Grief is not a journey from point A to point B. It’s a lifelong journey of learning to live with this gaping wound in our hearts. It’s experiencing and uncovering new layers of grief as we miss out on milestones throughout the years. There aren’t five stages, but hundreds of different emotions we continuously cycle through for the rest of our lives. It’s being happy and laughing one second, and sobbing your eyes out the next. It’s being so destroyed by the loss of our child, but so incredibly proud they are ours. And I don’t care how good you are with words, there is nothing you can say to ease a bit of the pain we are feeling.
I will never be anything less than completely messed up by Sterling’s death. We aren’t meant to outlive our kids. We just aren’t. But I will say I don’t lay in bed all day praying I will die anymore. I’ve learned to live with the pain and to carry my grief. I’ve learned to make room for joy and happiness and hope. I learned to love again, and we had another baby.
I know nothing good and beautiful in my life will ever diminish or negate the pain, and I also have the emotional capacity to hold space for both grief and pain, and hope and happiness. I will never be fully healed from this side of heaven, but I have learned not only to survive but how to enjoy life on earth again.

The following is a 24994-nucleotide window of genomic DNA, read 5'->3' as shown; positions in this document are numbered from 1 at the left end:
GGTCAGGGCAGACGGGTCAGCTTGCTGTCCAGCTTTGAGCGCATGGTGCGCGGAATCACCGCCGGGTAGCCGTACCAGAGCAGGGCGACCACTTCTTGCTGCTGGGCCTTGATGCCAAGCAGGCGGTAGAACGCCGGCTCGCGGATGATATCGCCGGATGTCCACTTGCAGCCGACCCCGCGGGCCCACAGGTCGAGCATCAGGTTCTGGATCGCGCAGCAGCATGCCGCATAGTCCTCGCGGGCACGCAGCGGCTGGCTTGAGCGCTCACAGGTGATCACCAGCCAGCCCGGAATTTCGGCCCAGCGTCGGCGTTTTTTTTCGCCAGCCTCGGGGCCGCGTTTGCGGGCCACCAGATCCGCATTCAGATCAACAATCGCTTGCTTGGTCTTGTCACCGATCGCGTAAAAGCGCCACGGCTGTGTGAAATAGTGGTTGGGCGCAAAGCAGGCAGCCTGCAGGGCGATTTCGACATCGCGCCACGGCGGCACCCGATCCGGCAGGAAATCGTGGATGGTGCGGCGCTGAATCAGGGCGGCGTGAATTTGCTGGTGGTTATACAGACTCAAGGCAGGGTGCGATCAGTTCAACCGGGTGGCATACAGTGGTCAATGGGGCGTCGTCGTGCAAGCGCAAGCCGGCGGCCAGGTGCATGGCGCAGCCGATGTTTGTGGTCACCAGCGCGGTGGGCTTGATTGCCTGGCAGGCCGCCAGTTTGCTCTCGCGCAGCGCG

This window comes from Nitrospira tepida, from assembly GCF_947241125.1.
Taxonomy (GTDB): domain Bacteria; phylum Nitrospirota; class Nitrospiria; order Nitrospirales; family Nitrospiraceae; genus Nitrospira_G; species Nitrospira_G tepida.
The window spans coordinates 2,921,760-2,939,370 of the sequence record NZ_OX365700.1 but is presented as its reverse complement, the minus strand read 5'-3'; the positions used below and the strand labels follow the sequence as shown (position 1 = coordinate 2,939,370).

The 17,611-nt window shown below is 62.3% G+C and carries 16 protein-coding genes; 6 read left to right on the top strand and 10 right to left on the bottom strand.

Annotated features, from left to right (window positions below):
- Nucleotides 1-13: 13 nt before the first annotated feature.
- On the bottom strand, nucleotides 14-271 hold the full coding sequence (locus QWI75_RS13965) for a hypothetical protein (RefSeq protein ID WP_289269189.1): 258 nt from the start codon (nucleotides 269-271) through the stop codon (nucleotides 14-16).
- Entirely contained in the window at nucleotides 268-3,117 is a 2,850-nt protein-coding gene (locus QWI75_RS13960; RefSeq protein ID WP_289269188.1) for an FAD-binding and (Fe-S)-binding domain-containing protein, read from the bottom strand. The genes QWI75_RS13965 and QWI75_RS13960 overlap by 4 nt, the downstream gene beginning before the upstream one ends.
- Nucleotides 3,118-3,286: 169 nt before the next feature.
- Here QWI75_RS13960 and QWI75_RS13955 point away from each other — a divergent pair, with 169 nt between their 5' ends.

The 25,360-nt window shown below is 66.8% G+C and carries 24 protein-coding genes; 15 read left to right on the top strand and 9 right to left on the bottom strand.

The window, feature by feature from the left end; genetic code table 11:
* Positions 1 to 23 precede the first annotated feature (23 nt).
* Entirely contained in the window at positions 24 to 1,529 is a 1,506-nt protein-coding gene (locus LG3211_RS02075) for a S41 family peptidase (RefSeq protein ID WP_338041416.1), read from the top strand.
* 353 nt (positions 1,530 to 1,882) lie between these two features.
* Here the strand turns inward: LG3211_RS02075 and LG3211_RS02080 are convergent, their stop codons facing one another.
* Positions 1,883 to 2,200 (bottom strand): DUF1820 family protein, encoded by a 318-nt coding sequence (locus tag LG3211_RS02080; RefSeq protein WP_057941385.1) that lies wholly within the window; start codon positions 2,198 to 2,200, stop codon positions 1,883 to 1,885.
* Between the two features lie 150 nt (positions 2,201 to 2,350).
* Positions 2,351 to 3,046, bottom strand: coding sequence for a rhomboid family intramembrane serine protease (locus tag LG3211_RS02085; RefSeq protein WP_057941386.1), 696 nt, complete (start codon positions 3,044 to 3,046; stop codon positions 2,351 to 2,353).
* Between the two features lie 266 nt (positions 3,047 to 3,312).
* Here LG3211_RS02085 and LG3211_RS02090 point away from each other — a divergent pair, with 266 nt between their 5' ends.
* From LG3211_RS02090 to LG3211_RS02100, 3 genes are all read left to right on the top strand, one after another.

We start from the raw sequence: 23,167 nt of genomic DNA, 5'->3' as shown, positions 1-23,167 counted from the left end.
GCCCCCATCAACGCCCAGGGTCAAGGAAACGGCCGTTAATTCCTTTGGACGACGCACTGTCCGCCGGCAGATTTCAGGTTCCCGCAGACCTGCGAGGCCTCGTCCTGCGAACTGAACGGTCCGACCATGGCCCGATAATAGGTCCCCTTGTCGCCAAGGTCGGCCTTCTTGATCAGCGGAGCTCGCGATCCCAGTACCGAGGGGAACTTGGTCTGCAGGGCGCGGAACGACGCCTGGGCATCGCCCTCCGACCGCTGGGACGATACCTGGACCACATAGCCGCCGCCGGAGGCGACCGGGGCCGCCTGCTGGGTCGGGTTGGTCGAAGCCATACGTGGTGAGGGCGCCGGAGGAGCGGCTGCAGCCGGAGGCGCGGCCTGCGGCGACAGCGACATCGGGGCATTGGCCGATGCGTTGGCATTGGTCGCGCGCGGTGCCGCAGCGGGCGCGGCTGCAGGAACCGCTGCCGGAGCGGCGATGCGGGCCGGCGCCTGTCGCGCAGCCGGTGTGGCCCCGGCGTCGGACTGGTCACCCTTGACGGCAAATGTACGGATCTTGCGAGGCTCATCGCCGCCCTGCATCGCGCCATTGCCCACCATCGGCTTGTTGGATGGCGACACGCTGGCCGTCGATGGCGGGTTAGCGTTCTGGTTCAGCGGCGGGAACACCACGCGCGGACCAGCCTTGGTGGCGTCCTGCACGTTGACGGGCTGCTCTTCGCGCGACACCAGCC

Here’s how I’m surviving… Therapy is very helpful, but community is what helped me the most. My therapist was a part of this community. She gifted me free sessions and cried with me like we were dear friends. We had a lot of support, especially in the beginning. Gift cards, donations, cards, texts, prayers, meals, discounted flights for our out-of-state family to fly in, hospital bills were covered, regular bills were covered for the next month — you name it, we received it. We were held up by our community, and we will always be overwhelmed with gratitude for all the support we received. Over time, the support diminishes, or maybe it changes. It seems like fewer and fewer people are aware of how badly we are hurting and always will be hurting. And I know this is natural. Not everyone is going to be hyperaware of our pain all the time.